Godzilla Giant Poison Tuberose of Dooooooooooom with a few gallons of methyl salicylate in the topnotes. Love it. Avoid while pregnant or breastfeeding, consult medical practitioner before use.
Age: 44-55 Skin: Combination, Medium, Warm Hair: Black, Curly, Medium Eyes: Brown
I can't match the eloquence of many previous posters here. With the exception of Antica Farmacista's Casablanca le Parfum I'm not too much of a soloflore lover. But...as TC and Carnal Flower are well known as "sexual napalm", I couldn't resist ordering a decant of both. Suffice it to say that my hubby pronounced both fragrances as " too smelly, and not subtle enough." Note: He's normally not too picky about my fragrances. Oh well, back to Cartier's Heure Mysterieuse.
Age: 19-24 Skin: Oily, Fair, Cool Hair: Blond, Straight, Medium Eyes: Hazel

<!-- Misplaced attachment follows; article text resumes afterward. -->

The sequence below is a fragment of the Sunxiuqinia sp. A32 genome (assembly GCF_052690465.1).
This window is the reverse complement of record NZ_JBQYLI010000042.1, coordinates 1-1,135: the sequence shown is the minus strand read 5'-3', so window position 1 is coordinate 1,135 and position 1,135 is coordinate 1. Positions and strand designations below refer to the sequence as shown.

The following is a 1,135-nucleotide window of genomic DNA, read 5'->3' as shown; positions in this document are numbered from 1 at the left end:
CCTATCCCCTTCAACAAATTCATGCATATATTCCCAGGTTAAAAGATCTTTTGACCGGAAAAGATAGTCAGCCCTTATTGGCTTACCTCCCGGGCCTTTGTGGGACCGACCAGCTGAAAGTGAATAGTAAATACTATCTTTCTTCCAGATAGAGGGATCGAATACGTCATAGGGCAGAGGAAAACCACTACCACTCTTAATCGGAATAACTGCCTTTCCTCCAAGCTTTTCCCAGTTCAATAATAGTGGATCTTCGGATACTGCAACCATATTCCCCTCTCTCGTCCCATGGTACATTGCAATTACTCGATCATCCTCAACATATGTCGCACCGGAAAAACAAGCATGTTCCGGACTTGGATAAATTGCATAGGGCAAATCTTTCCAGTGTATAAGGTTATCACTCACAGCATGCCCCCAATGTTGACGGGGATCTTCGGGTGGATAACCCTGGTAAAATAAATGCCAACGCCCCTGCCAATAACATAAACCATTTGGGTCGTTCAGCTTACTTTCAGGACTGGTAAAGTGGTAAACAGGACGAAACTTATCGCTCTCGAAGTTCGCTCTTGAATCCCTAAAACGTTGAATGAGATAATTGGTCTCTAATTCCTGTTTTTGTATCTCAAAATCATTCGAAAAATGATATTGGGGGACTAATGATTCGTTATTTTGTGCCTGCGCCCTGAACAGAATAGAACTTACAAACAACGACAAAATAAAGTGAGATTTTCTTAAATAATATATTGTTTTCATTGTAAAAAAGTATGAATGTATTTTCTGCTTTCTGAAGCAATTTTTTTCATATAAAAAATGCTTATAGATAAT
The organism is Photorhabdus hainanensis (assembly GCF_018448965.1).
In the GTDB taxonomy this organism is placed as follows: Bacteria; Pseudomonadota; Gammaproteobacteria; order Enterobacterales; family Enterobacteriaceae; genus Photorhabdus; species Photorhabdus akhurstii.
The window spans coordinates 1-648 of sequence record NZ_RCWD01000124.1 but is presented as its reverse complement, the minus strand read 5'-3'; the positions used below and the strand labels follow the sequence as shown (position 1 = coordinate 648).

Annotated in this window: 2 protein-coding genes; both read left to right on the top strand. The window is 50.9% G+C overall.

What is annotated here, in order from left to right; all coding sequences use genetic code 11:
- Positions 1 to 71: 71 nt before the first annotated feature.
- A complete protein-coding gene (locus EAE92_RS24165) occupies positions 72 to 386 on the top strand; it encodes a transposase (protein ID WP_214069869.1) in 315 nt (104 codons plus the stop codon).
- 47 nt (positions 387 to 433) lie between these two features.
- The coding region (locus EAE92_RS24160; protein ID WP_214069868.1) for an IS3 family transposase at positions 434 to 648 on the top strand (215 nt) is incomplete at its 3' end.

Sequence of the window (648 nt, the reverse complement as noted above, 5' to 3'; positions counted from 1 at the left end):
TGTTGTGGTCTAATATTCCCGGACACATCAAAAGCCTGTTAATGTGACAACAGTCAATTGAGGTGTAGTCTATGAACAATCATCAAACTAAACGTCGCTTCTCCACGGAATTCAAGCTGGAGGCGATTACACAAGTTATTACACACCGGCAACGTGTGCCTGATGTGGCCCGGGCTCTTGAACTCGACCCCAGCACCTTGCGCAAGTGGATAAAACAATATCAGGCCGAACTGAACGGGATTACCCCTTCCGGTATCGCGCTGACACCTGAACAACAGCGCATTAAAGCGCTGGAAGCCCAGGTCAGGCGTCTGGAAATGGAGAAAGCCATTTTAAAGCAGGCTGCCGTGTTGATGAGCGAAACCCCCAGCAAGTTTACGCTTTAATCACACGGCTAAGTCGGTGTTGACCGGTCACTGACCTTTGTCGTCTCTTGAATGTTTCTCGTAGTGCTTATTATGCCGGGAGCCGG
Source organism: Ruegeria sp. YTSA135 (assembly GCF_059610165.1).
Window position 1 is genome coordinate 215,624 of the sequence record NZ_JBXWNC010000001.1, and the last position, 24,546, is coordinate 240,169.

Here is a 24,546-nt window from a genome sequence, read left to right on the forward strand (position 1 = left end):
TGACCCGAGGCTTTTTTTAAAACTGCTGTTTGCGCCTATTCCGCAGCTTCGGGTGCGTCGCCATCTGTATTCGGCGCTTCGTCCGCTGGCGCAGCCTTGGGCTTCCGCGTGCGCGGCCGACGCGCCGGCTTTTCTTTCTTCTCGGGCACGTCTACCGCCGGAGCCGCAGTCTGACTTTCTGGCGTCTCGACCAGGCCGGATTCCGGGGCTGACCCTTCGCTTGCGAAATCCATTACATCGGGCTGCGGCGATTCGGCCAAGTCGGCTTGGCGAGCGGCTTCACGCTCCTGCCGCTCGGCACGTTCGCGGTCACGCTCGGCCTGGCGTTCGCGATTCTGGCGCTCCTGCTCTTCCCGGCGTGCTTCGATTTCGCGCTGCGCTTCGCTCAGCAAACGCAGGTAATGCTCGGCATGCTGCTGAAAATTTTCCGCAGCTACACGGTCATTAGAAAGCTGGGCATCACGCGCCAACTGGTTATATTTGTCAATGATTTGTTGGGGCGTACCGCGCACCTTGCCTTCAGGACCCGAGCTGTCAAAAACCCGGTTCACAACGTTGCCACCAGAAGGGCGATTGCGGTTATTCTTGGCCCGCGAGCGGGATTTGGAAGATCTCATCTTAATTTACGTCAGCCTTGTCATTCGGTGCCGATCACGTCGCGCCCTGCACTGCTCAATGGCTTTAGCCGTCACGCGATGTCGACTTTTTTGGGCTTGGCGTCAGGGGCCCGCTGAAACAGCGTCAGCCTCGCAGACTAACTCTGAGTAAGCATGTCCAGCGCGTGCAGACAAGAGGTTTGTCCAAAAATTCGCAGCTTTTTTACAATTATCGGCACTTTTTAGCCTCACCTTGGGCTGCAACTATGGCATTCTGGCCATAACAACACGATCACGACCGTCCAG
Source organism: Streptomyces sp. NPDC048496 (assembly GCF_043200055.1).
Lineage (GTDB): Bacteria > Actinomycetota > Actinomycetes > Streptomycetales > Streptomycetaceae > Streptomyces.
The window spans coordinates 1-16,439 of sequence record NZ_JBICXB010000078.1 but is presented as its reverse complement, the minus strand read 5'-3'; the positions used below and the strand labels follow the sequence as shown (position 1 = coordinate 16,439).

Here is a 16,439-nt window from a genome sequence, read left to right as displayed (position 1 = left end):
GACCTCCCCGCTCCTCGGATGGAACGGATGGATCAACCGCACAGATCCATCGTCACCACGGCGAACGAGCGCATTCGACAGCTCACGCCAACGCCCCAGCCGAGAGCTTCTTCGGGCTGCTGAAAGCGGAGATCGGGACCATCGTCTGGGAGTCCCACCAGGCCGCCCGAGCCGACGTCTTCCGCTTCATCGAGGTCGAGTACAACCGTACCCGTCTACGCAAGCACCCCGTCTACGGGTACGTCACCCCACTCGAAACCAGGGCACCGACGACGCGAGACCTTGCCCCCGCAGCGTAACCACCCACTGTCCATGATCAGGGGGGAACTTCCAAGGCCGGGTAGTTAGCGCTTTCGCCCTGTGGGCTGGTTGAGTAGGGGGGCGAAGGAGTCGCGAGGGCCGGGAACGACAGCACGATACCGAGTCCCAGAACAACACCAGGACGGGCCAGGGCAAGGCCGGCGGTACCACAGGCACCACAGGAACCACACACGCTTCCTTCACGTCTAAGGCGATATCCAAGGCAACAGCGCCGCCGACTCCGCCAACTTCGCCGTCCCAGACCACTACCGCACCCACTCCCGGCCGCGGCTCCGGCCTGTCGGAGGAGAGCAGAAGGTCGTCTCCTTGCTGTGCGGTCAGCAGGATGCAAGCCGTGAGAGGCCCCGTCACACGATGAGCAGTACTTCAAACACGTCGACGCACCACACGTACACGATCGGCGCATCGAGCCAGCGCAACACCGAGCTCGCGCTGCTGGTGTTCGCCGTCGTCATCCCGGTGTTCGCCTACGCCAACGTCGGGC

Bleugh...metallic medicine smell. Instand heachache. Not for me!
Age: 36-43 Skin: Normal Hair: Brown Eyes: Hazel
I nevu tawt I'd wuv a tubewose!!
This perfume is a wild one.
First you get what I'd describe as Drano under the thumb of tuberose. This odd refreshing + narcotic combo lasts some time.
Next, after the wintergreen/drano thing burns off, I find myself smelling like some ultrariche milled soap tubereuse. I love soapy fragrances and you cant' do better than that here.
Finally the soap component is off and away and you've got this transparent rather light tuberose that is just clear as a bell.
What fun! Usually I am not up for wearing anything targeted specifically to either gender, but I very much enjoy not being a girl whilst doing this supposedly parfum de femme. It really doesn't strike me as "womanly" and certainly not, as can be the case with T-flower, "matronly"